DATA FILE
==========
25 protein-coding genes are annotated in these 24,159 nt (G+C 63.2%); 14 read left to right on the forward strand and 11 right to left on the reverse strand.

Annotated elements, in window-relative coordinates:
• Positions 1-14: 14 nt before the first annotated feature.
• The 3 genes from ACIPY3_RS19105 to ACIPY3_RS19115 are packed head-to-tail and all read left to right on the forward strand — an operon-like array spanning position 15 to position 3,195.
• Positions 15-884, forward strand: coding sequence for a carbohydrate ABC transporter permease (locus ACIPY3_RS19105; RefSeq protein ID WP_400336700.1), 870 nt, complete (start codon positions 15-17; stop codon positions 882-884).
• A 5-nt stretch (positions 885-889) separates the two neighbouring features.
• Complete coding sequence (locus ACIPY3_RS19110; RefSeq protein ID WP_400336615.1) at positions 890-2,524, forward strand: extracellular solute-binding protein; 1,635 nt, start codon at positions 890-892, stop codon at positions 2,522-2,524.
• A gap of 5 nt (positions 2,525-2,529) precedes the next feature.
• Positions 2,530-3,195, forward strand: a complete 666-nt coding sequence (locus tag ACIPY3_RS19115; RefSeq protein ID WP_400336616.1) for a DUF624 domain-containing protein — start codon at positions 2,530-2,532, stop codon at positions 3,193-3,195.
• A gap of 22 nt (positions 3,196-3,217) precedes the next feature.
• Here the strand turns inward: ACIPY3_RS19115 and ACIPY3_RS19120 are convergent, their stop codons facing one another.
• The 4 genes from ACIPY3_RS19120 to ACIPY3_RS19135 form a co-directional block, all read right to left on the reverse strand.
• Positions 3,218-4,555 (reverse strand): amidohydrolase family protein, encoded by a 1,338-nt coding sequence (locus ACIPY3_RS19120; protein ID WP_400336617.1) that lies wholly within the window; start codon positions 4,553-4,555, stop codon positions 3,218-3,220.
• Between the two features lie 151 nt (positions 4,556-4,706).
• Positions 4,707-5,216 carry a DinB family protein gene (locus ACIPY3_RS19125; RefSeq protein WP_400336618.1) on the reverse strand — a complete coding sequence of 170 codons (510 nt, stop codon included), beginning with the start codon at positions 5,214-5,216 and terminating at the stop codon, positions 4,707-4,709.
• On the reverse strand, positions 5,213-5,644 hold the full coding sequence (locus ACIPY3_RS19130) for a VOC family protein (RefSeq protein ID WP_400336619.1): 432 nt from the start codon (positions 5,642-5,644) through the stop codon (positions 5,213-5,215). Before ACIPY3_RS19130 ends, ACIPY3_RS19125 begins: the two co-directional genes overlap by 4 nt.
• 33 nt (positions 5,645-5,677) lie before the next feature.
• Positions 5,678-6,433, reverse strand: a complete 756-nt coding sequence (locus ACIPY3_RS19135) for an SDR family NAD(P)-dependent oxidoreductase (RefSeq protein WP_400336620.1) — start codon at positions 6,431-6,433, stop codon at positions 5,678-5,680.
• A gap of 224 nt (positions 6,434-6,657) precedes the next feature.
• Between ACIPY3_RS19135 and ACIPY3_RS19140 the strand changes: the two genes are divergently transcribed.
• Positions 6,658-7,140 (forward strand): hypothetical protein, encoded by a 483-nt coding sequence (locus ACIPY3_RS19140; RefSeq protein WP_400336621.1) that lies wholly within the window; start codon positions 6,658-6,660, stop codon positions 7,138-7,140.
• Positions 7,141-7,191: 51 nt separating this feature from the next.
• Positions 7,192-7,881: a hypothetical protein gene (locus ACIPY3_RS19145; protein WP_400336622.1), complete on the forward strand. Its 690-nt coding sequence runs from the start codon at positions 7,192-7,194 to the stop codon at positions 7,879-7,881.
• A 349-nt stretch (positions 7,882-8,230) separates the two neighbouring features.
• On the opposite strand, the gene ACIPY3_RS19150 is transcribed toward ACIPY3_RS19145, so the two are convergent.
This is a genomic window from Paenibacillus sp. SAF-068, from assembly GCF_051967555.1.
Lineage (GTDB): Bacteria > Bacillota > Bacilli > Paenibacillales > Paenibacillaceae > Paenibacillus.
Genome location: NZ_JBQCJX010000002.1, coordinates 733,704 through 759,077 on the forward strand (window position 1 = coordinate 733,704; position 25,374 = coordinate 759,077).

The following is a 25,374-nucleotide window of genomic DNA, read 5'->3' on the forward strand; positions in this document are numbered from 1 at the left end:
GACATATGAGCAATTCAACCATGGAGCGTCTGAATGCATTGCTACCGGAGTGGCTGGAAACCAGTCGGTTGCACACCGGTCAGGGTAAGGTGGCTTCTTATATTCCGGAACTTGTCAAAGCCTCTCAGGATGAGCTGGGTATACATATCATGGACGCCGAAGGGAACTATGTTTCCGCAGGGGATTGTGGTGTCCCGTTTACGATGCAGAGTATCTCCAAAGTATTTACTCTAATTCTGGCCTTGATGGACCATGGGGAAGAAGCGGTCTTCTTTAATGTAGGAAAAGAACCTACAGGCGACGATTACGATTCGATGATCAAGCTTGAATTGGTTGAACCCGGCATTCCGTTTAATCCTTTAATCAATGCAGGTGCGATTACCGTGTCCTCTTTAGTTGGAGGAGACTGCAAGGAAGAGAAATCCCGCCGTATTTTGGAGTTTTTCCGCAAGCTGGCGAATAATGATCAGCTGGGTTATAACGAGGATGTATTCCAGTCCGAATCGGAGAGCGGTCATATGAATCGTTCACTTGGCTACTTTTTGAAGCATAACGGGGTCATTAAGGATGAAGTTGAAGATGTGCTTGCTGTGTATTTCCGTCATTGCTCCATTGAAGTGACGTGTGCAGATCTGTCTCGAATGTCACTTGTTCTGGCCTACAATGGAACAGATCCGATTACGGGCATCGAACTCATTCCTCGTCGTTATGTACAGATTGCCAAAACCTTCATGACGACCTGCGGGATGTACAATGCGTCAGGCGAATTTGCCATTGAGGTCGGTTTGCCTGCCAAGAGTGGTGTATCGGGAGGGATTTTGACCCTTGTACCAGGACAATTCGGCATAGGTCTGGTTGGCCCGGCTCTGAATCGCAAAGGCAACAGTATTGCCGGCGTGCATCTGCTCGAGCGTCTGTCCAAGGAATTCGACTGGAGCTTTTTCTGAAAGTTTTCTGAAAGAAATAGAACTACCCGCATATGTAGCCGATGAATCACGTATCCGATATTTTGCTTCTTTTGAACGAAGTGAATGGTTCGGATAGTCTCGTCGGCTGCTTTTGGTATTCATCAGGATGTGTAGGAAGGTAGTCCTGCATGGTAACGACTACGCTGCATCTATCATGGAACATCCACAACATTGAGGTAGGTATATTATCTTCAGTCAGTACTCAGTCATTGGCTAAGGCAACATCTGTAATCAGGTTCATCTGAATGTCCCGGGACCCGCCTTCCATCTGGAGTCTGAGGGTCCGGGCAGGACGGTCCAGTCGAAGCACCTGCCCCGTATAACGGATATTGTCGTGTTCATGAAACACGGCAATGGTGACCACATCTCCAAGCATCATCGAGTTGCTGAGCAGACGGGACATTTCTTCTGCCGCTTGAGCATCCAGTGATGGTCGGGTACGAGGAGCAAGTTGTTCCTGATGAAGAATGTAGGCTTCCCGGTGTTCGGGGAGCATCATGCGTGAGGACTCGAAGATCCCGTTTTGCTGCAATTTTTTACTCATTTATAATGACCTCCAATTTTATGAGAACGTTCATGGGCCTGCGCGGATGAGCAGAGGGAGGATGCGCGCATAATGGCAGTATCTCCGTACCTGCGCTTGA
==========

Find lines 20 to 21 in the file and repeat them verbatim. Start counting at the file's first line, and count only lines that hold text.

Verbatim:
• Between ACIPY3_RS19135 and ACIPY3_RS19140 the strand changes: the two genes are divergently transcribed.
• Positions 6,658-7,140 (forward strand): hypothetical protein, encoded by a 483-nt coding sequence (locus ACIPY3_RS19140; RefSeq protein WP_400336621.1) that lies wholly within the window; start codon positions 6,658-6,660, stop codon positions 7,138-7,140.